Polyunsaturated fats are commonly misunderstood, but these healthy fats are very important to your diet. Some fats are obvious that they should be avoided, but there is so much mixed information on what fats are healthy and what are not. The discussion of saturated and unsaturated is one of those misunderstood subjects. In this article I want to discuss the importance and healthy use of polyunsaturated fats.
What are Polyunsaturated Fats
Polyunsaturated fats are fats that contain a chemical makeup of more than two double bonds. A double bond is what makes a fat unsaturated. These fats consist of one glycerol molecule and three fatty acids. Similarly, monounsaturated fats possess only one double bond.
Two primary types of polyunsaturated fats are Omega-6 and Omega-3 fatty acids. A healthy diet consists of a ratio of 1:1 Omega-6 to Omega-3. However, the typical American diet features an unhealthy ratio of 15:1 or worse. This is especially concerning as the majority of this lopsided Omega-6 ratio comes in the form of unhealthy vegetable oils. Eliminate these oils from your diet and focus on the polyunsaturated fats listed below and you will be well on your way to keeping your Omega-6 to Omega-3 ratios in proper proportion.
Health Benefits of Polyunsaturated Fats
Polyunsaturated fats provide many benefits for the human body. A balanced diet will be sure to include many different foods, especially foods high in polyunsaturated fats. So, what are these benefits?
1 Promotes Heart Health
Omega-3 fatty acids especially are known for promoting a healthy heart. “In fact, studies show that omega-3 fatty acids can help lower high triglycerides, decrease blood pressure, prevent blood clot formation and support healthy cholesterol levels” 1.
2 Reduces Inflammation
Inflammation is actually a crucial immune response within the body. Inflammation is the body’s way of protecting against infection. However, inflammation is also the root of most diseases within the body. It is important to eat foods that reduce inflammation rather than create excess inflammation within the body.
Polyunsaturated fats have been known to reduce inflammation and promote health. Again, Omega-3 fatty acids help aid in reducing these inflammatory markers. Both eliminating processed vegetable oils and adding healthy polyunsaturated fats will aid in reducing inflammation.
3 Promotes Brain Health
Important components of omega-3 fatty acids, Eicosapentaenoic acid (EPA) and docosahexaenoic acid (DHA) are the most common polyunsaturated fats to affect the brain. DHA in particular is critical for the building of membranes surrounding the brain cells, as a quarter of the brain’s fat is made up of DHA. Perhaps the most important feature of DHA, according to Dr. Perlmutter, is that “DHA helps orchestrate the production, connectivity, and viability of brain cells while at the same time enhancing function”. 2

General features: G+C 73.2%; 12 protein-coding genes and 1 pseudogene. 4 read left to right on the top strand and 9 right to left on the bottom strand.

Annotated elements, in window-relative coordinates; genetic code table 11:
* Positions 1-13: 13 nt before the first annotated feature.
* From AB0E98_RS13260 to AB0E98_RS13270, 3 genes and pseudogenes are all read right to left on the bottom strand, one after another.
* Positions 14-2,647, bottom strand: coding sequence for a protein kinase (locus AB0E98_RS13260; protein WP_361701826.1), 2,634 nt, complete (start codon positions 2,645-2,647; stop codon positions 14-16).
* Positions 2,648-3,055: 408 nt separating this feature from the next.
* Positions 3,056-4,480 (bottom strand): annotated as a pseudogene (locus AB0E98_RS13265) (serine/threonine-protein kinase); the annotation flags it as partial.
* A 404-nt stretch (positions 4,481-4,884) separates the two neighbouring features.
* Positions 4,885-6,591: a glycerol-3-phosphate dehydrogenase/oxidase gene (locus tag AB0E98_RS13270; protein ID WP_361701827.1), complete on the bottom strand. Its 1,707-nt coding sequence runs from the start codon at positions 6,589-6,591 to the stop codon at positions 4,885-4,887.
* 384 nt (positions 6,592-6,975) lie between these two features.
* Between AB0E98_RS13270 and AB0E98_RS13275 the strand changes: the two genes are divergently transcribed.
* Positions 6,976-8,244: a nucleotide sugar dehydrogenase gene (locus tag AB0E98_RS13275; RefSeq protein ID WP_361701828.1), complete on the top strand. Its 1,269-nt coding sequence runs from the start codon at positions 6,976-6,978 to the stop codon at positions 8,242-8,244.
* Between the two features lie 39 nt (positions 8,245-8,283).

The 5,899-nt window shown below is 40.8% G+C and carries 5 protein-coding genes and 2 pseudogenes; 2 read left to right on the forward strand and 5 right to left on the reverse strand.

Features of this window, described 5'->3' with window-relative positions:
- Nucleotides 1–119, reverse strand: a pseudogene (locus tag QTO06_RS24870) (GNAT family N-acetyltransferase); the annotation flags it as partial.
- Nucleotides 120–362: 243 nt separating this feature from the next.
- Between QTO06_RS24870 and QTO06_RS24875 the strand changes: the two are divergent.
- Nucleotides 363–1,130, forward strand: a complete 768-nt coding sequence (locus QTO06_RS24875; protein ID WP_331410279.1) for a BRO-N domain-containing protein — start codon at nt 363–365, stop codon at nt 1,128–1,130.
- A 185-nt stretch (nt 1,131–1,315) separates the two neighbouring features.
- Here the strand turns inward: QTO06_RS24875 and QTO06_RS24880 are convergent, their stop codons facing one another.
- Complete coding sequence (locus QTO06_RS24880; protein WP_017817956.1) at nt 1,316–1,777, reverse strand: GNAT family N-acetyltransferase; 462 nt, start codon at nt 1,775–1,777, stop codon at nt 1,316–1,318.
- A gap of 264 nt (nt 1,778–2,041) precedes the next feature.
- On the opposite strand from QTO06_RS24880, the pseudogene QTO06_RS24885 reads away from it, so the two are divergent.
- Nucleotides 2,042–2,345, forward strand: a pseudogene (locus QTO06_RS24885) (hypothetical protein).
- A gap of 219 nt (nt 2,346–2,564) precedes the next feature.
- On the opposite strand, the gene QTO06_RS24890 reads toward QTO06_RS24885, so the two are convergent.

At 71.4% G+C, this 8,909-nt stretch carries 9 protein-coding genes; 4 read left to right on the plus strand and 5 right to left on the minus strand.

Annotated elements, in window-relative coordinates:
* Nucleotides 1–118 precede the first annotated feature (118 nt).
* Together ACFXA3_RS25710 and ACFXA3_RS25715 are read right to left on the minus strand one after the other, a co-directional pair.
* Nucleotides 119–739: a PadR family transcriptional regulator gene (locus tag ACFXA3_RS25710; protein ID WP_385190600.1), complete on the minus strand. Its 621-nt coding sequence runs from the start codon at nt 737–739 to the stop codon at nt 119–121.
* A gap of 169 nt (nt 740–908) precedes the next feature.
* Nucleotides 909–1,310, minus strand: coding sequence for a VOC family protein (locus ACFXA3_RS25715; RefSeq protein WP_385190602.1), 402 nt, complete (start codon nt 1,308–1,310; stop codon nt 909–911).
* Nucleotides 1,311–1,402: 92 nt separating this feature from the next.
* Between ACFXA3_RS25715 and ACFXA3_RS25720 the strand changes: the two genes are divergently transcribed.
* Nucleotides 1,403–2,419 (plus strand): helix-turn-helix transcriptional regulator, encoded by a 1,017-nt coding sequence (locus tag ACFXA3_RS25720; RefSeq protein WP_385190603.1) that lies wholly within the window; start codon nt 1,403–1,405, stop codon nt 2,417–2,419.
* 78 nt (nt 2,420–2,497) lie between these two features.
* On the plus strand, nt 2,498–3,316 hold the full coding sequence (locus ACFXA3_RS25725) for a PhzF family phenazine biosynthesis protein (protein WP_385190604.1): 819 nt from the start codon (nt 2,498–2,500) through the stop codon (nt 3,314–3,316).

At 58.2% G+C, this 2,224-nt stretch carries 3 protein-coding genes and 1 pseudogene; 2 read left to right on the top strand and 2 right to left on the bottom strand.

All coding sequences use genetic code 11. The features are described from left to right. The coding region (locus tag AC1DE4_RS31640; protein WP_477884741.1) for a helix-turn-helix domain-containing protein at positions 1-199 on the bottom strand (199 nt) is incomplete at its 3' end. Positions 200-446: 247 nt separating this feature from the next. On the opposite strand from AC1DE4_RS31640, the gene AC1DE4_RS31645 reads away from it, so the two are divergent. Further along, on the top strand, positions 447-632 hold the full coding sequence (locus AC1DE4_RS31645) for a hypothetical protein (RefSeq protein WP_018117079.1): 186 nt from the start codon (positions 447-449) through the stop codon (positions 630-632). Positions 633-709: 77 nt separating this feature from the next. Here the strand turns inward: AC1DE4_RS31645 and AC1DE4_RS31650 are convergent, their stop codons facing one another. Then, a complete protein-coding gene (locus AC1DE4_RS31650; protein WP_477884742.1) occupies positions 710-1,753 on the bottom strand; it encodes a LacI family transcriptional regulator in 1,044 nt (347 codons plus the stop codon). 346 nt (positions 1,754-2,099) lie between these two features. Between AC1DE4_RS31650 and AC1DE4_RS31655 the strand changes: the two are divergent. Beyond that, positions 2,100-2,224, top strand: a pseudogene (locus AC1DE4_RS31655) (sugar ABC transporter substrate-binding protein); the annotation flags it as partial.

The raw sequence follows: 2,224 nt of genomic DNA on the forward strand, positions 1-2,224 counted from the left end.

Polyunsaturated fats are critical for neurological disorders as well. These fats have been shown to lower markers of depression and bipolar disorder. Omega-3 fatty acids can also be linked to a lower risk of mental disease in older patients.
4 Improves Bone and Joint Health
As mentioned above, polyunsaturated fats and omega-3 fatty acids in particular reduce inflammation. Omega-3 fatty acids have been shown to reduce the inflammation in the joints caused by arthritis. The same is true for improving and preventing osteoporosis, a condition of weak and brittle bones.
You can see that polyunsaturated fats are incredibly healthy and beneficial for the body, but where do you find the best sources of polyunsaturated fats?
Where to Find Polyunsaturated Fats
Don’t get your polyunsaturated fats from anywhere. The wrong sources of these fats will lead to far more harm than good. Highly processed foods, even in the categories below, do not possess the health benefits of raw, whole foods. Below is a list, though not exhaustive, of some the best sources of polyunsaturated fats.
- Pine nuts
- Wild-caught Salmon
- Mackerel fish
The most beneficial source of healthy, polyunsaturated fats is from wild-caught salmon. I encourage you to make salmon a meal 2-3 times a week if you are able. Should you dislike the taste, or are just not able to eat that much salmon, you should consider a good, quality fish oil supplement. Regardless, lean on salmon and fish oil as your primary sources of polyunsaturated fat and then add in the nuts and seeds.
As I’ve mentioned many times before, don’t be afraid of fat (more on fat here). As you can see, polyunsaturated fats are very healthy and even vital for the body. Don’t be afraid of them. However, you must be cautious as to where you get these fats. Highly processed and refined vegetable oils, for instance, are a very unhealthy sources of polyunsaturated fats. Stick to whole foods like raw nuts and wild-caught fish and you are well on your way to reaping all the benefits of polyunsaturated fats.
How are you going to get more polyunsaturated fats in your diet?